The simulations were programmed in R (R Core Team, 2018). Multiple imputation was performed using Fully Conditional Specification (FCS; e.g., Van Buuren, 2012) in the mice package (Van Buuren & Groothuis-Oudshoorn, 2011). For continuous variables there are two different versions of FCS, namely regression imputation (FCS-R; e.g., Little & Schenker, 1995, p. 60; Van Buuren, 2012, p. 13) and Predictive Mean Matching (FCS-PMM; Rubin, 1986; Van Buuren, 2012, pp. 68-74). The default method in mice is FCS-PMM because it generally preserves distributional shapes better when data are not normally distributed than FCS-R (Marshall, Altman, & Holder, 2010; Marshall, Altman, Royston, & Holder, 2010). However, for imputing an outcome variable with a normally distributed error (as in our simulation model) FCS-R may be a better alternative as it explicitly imputes values according to a normal linear model. Thus, the method for multiple imputation was FCS-R. For the imputation of outcome variable Y, factors A and B plus their interaction were used as predictors. Type III sum of squares were computed using the car package (Fox & Weisberg, 2019). Statistic $D 3$ was calculated using the mitml package (Grund et al., 2016). The other statistics $D 0$, $D 1$, and $D 2$ were programmed by the first author.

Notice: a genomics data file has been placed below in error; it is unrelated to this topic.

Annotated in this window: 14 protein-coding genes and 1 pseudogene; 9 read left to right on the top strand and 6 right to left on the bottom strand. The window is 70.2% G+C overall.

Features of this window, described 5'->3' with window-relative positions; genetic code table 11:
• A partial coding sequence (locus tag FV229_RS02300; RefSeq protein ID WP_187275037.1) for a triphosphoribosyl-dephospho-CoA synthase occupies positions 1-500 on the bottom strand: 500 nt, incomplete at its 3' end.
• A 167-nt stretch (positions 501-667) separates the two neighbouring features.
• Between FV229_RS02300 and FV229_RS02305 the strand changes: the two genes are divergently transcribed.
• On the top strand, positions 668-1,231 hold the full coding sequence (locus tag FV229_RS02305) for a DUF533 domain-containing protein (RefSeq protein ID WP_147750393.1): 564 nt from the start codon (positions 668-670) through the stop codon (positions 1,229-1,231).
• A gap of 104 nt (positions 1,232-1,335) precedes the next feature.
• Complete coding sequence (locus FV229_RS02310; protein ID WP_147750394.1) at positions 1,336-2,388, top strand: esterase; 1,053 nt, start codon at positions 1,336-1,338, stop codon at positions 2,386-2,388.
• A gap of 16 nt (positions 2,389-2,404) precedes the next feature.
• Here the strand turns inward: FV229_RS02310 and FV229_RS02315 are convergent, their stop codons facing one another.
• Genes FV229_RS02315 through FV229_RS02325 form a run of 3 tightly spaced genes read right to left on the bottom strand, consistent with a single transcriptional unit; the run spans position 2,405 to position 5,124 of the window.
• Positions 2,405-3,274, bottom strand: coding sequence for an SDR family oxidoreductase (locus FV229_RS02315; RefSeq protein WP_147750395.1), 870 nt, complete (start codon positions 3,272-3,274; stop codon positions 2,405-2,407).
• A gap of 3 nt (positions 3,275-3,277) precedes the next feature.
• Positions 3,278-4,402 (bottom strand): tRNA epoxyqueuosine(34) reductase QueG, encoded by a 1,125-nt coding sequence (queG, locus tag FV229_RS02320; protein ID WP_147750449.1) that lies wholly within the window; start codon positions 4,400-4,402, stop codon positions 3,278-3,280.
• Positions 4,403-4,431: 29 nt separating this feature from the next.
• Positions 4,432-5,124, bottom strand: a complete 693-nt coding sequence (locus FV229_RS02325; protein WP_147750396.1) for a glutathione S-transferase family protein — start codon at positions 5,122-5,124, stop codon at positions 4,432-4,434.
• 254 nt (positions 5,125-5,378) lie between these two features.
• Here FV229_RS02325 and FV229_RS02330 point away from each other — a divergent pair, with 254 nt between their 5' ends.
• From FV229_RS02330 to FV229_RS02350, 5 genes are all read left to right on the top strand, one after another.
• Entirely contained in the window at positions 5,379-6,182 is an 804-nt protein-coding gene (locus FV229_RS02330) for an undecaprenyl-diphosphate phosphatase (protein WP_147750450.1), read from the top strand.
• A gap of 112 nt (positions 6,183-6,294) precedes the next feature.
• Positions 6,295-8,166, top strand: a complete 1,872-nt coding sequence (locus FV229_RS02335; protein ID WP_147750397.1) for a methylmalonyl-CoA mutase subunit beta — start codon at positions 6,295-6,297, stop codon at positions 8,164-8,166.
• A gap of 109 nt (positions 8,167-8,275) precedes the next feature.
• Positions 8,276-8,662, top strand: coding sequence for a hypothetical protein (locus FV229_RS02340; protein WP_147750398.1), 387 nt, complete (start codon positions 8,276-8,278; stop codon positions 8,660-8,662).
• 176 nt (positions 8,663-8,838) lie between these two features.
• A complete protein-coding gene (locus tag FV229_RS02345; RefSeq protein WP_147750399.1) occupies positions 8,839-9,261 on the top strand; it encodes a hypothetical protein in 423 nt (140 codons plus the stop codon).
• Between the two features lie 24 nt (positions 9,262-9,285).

Like in many other simulation studies, decisions regarding properties of the simulation design were to some extent arbitrary. However, prior to running the simulations, some test runs were done to see what properties would make the effects of imbalance and the differences between the different statistics most clearly visible, and which were also likely to occur in practice. The properties of the simulation design that are going to be discussed next, are mostly the result of these test runs.

### Fixed Design Characteristics

The number of levels of factor A was I = 2. The error term of the ANOVA model was normally distributed with $μ ε = 0$ and $σ ε = 18.37$.

### Independent Variables

#### Number of Levels of Factor B

The number of levels of factor B was J = 3, 4, 5.

#### Parameters of the Two-Way ANOVA Model

For each J, two sets of parameters of the two-way ANOVA model were studied: one in which there were no effects of factor A, factor B, and the interaction in the population (the null model), and one in which there were effects (the alternative model). For J = 3 the two sets of parameter estimates were $β = β 0 , β 1 A , β 2 B , β 3 B , β 4 AB , β 5 AB$ = (27,0,0,0,0,0) and $β = β 0 , β 1 A , β 2 B , β 3 B , β 4 AB , β 5 AB$ = (27,-1.5,-3,0,1,-0.5).

For J = 4 the two sets were: $β = β 0 , β 1 A , β 2 B , β 3 B , β 4 B , β 5 AB , β 6 AB , β 7 AB$ = (27,0,0,0,0,0,0,0) and $β = β 0 , β 1 A , β 2 B , β 3 B , β 4 B , β 5 AB , β 6 AB , β 7 AB$ = (27,-1.5,-3,-1,1,1,0,-0.5).

Finally, for J = 5 the two sets were: $β = β 0 , β 1 A , β 2 B , β 3 B , β 4 B , β 5 B , β 6 AB , β 7 AB , β 8 AB , β 9 AB$ = (27,0,0,0,0,0,0,0,0,0) and $β = β 0 , β 1 A , β 2 B , β 3 B , β 4 B , β 5 B , β 6 AB , β 7 AB , β 8 AB , β 9 AB$ = (27,-1.5,-3,-1,0,1,1,0.25,-0.25,-0.5).